Nonpathogenic CHD7 variants (of uncertain significance, likely benign, or benign) were found in 12 CHH patients. Notably, almost half (42%, 5/12) of these patients were found to harbor a pathogenic or likely pathogenic variant in other CHH genes (Table 1, Figure 2). Patient 6 was the only patient to exhibit two or more additional CHARGE features. She had KS with sensorineural hearing loss and intellectual disability, yet did not meet the diagnostic criteria for CHARGE syndrome. She was found to harbor an additional protein-truncating variant in FGFR1 (p.R365Kfs*5). Three patients with CHH each exhibited a single additional CHARGE feature: sensorineural hearing loss in patient 7, mild heart defect (mild dilatation of right ventricle, aortic root, and ascending aorta) in patient 8, and intellectual disability in patient 12. The remaining seven patients did not exhibit any additional CHARGE features, although some had other CHH-associated phenotypes, such as synkinesia or dental or skeletal defects (Table 1).

In summary, a significantly higher proportion of CHH patients with pathogenic or likely pathogenic CHD7 RSVs exhibited multiple CHARGE features, compared with those with nonpathogenic CHD7 variants (80%, 4/5 vs. 8%, 1/12, P = 0.01). Indeed, three CHH patients with pathogenic or likely pathogenic CHD7 RSVs were reclassified as having CHARGE syndrome following detailed clinical investigation, whereas none of the probands with nonpathogenic variants merited diagnostic reclassification (60%, 3/5, vs. 0%, 0/12, P = 0.02).

Genotype–phenotype correlation based on different classification of CHD7 RSVs

The CHD7 missense variants found in CHH probands were further classified using SIFT/PolyPhen-2 and the Bergman system (Table 3). The Bergman system integrates information from structural modeling, prediction algorithms (Polyphen-2 and Align-GVGD), segregation, and population data.20 This system has been used to evaluate missense CHD7 variants in CHARGE syndrome, but has not previously been applied in CHH. Of 15 CHD7 RSVs, 11 (73%) were categorized by SIFT and/or PolyPhen-2 as damaging. Using the Bergman system, only 2 of the 15 missense RSVs were classified as likely pathogenic, 3 RSVs as of uncertain significance, and the remaining variants were likely benign. The Bergman system yielded results similar to the ACMG criteria, yet appeared to be more stringent, as it demonstrated 100% sensitivity and 100% specificity in predicting CHARGE syndrome resulting from CHD7 RSVs (Table 3).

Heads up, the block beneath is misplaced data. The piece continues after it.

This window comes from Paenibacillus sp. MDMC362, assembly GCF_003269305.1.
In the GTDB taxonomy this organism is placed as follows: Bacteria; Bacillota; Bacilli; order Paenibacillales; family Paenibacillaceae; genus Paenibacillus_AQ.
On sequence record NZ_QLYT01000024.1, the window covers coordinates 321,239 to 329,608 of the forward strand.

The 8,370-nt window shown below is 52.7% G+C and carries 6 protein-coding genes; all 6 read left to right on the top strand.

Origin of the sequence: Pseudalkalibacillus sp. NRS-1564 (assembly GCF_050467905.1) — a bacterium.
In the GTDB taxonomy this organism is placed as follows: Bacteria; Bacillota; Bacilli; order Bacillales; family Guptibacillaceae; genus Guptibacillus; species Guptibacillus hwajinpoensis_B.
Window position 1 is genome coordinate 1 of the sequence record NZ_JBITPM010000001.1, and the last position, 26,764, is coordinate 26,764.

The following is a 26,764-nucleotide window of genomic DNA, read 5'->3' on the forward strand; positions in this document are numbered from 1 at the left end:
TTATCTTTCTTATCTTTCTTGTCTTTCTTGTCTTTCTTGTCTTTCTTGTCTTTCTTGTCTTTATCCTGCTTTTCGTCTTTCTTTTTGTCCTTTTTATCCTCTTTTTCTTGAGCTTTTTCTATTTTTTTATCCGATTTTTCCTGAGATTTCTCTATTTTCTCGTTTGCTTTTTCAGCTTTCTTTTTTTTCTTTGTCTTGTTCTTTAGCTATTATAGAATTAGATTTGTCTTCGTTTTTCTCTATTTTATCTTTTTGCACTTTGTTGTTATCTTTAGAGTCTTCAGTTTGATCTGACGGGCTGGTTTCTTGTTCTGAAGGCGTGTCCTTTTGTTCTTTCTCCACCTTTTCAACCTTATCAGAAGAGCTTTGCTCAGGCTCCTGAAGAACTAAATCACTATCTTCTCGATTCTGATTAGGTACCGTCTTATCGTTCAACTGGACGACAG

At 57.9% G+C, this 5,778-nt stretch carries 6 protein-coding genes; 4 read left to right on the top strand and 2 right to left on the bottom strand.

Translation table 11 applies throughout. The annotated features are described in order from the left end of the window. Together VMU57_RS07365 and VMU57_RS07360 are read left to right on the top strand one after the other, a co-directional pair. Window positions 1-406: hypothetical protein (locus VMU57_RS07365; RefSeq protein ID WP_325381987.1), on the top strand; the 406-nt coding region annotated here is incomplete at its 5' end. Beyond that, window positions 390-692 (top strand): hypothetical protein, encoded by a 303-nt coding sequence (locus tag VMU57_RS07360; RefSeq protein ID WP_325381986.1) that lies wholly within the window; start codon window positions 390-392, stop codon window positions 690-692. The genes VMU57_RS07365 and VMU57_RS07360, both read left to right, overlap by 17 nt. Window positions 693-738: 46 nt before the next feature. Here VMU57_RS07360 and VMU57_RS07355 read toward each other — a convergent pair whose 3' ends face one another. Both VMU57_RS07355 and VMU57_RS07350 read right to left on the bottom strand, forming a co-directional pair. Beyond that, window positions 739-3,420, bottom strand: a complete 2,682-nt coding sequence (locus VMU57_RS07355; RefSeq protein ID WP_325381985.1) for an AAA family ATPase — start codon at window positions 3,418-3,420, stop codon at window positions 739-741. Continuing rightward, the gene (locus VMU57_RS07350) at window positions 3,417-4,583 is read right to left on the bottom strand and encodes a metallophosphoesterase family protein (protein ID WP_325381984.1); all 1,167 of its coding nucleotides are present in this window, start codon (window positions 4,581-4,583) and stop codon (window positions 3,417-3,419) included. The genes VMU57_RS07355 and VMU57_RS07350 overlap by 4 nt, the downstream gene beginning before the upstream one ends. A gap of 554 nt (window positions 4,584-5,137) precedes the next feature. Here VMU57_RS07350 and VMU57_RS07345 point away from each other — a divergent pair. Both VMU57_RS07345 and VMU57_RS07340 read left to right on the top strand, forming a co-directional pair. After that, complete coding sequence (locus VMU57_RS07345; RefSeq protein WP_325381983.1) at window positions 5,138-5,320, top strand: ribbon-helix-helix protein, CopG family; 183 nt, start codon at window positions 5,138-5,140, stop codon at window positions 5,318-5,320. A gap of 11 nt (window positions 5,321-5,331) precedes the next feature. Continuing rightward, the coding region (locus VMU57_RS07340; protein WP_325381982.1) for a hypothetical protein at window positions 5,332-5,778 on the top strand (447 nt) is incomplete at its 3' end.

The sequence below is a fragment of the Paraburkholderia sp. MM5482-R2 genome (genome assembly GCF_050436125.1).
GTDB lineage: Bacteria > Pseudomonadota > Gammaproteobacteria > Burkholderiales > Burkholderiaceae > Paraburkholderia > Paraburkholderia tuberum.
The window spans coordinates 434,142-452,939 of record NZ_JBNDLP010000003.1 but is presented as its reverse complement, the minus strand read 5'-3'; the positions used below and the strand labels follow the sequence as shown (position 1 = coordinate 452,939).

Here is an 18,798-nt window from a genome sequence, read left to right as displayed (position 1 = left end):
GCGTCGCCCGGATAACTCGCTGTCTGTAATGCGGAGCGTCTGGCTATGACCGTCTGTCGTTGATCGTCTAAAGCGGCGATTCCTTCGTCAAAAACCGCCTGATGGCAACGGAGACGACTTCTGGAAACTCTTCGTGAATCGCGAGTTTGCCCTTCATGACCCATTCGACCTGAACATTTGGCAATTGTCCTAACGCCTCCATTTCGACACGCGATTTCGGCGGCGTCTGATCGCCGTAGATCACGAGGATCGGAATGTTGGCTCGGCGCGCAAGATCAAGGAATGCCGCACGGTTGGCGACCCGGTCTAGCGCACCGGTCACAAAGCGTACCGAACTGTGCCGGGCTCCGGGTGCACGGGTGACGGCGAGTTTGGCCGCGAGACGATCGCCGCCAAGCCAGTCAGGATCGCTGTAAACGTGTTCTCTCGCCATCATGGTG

Table 3 Comparison of different classification systems for CHD7 RSVs


In this study, we identified 17 CHD7 RSVs in 16% (18/116) of CHH probands. Overall, CHD7 RSVs are significantly enriched in the CHH cohort versus controls (7.8% vs. 0.1%, P = 1.6 × 10−11), supporting the implication of CHD7 in CHH. We demonstrated that applying the updated ACMG guidelines14 revealed an excellent correlation between the pathogenicity of CHD7 RSVs and the observed clinical severity in CHH (i.e., additional CHARGE-like features). In this study, four out of five CHD7 RSVs classified as pathogenic or likely pathogenic cause multiple CHARGE features among CHH probands, resulting in the reclassification of three patients as having CHARGE syndrome according to the Verloes criteria. These clinical findings are in sharp contrast with features found in the patients harboring the 12 CHD7 RSVs classified as nonpathogenic (i.e., of uncertain significance, benign, or likely benign), as only one patient exhibited two or more additional CHARGE signs. Notably, this patient also harbors an additional pathogenic variant in FGFR1, a known CHH gene with pleiotropic effects. Further, these data raise the question of the role of nonpathogenic variants in CHH. These variants are probably not the major cause of CHH, and indeed pathogenic or likely pathogenic variants in another CHH gene were found in 5/12 (42%) of these patients. However, we cannot exclude the possibility that these seemingly benign CHD7 variants act as genetic modulators of the overall CHH phenotype, as supported by the statistical enrichment of CHD7 RSVs in CHH.